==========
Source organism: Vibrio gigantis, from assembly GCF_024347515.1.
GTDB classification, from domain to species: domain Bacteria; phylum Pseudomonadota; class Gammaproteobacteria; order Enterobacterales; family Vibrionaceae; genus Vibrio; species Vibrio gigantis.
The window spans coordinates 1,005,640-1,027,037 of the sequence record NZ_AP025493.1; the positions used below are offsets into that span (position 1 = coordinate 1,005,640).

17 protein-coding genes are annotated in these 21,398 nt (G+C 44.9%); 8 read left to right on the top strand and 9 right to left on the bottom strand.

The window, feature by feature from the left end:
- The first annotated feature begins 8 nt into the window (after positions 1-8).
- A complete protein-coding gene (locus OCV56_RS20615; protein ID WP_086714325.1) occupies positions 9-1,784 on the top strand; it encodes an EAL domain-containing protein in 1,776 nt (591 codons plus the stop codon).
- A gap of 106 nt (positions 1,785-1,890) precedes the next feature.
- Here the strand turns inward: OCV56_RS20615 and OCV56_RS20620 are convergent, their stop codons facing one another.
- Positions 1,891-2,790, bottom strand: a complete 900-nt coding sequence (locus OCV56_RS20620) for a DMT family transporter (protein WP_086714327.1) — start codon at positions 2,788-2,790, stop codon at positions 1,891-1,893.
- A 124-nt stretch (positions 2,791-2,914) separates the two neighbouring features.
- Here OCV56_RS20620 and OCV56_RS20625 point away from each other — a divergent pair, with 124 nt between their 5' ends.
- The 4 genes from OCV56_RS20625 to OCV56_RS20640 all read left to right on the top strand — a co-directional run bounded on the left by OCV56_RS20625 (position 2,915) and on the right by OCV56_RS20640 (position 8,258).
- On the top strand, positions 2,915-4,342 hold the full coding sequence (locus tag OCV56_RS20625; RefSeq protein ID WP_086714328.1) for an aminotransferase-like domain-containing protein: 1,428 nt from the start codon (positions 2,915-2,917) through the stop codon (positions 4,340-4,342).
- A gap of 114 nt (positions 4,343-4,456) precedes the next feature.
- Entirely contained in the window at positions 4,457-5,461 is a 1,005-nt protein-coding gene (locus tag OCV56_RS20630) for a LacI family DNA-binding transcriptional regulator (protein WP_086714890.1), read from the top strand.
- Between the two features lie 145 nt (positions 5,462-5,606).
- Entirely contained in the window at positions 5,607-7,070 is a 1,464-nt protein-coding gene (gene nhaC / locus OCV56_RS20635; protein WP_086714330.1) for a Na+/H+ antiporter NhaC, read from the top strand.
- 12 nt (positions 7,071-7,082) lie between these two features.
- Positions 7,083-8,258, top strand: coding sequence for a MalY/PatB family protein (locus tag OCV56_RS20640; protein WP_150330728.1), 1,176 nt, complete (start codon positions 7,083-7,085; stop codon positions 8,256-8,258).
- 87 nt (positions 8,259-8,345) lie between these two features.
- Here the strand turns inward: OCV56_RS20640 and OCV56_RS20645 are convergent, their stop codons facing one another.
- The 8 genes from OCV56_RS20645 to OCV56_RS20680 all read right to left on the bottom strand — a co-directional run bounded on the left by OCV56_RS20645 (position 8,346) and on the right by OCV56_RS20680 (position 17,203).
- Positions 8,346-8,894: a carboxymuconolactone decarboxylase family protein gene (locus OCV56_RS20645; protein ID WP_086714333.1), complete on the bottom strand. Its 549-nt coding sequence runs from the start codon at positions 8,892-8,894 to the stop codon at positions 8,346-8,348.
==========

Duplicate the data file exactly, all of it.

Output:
Source organism: Vibrio gigantis, from assembly GCF_024347515.1.
GTDB classification, from domain to species: domain Bacteria; phylum Pseudomonadota; class Gammaproteobacteria; order Enterobacterales; family Vibrionaceae; genus Vibrio; species Vibrio gigantis.
The window spans coordinates 1,005,640-1,027,037 of the sequence record NZ_AP025493.1; the positions used below are offsets into that span (position 1 = coordinate 1,005,640).

17 protein-coding genes are annotated in these 21,398 nt (G+C 44.9%); 8 read left to right on the top strand and 9 right to left on the bottom strand.

The window, feature by feature from the left end:
- The first annotated feature begins 8 nt into the window (after positions 1-8).
- A complete protein-coding gene (locus OCV56_RS20615; protein ID WP_086714325.1) occupies positions 9-1,784 on the top strand; it encodes an EAL domain-containing protein in 1,776 nt (591 codons plus the stop codon).
- A gap of 106 nt (positions 1,785-1,890) precedes the next feature.
- Here the strand turns inward: OCV56_RS20615 and OCV56_RS20620 are convergent, their stop codons facing one another.
- Positions 1,891-2,790, bottom strand: a complete 900-nt coding sequence (locus OCV56_RS20620) for a DMT family transporter (protein WP_086714327.1) — start codon at positions 2,788-2,790, stop codon at positions 1,891-1,893.
- A 124-nt stretch (positions 2,791-2,914) separates the two neighbouring features.
- Here OCV56_RS20620 and OCV56_RS20625 point away from each other — a divergent pair, with 124 nt between their 5' ends.
- The 4 genes from OCV56_RS20625 to OCV56_RS20640 all read left to right on the top strand — a co-directional run bounded on the left by OCV56_RS20625 (position 2,915) and on the right by OCV56_RS20640 (position 8,258).
- On the top strand, positions 2,915-4,342 hold the full coding sequence (locus tag OCV56_RS20625; RefSeq protein ID WP_086714328.1) for an aminotransferase-like domain-containing protein: 1,428 nt from the start codon (positions 2,915-2,917) through the stop codon (positions 4,340-4,342).
- A gap of 114 nt (positions 4,343-4,456) precedes the next feature.
- Entirely contained in the window at positions 4,457-5,461 is a 1,005-nt protein-coding gene (locus tag OCV56_RS20630) for a LacI family DNA-binding transcriptional regulator (protein WP_086714890.1), read from the top strand.
- Between the two features lie 145 nt (positions 5,462-5,606).
- Entirely contained in the window at positions 5,607-7,070 is a 1,464-nt protein-coding gene (gene nhaC / locus OCV56_RS20635; protein WP_086714330.1) for a Na+/H+ antiporter NhaC, read from the top strand.
- 12 nt (positions 7,071-7,082) lie between these two features.
- Positions 7,083-8,258, top strand: coding sequence for a MalY/PatB family protein (locus tag OCV56_RS20640; protein WP_150330728.1), 1,176 nt, complete (start codon positions 7,083-7,085; stop codon positions 8,256-8,258).
- 87 nt (positions 8,259-8,345) lie between these two features.
- Here the strand turns inward: OCV56_RS20640 and OCV56_RS20645 are convergent, their stop codons facing one another.
- The 8 genes from OCV56_RS20645 to OCV56_RS20680 all read right to left on the bottom strand — a co-directional run bounded on the left by OCV56_RS20645 (position 8,346) and on the right by OCV56_RS20680 (position 17,203).
- Positions 8,346-8,894: a carboxymuconolactone decarboxylase family protein gene (locus OCV56_RS20645; protein ID WP_086714333.1), complete on the bottom strand. Its 549-nt coding sequence runs from the start codon at positions 8,892-8,894 to the stop codon at positions 8,346-8,348.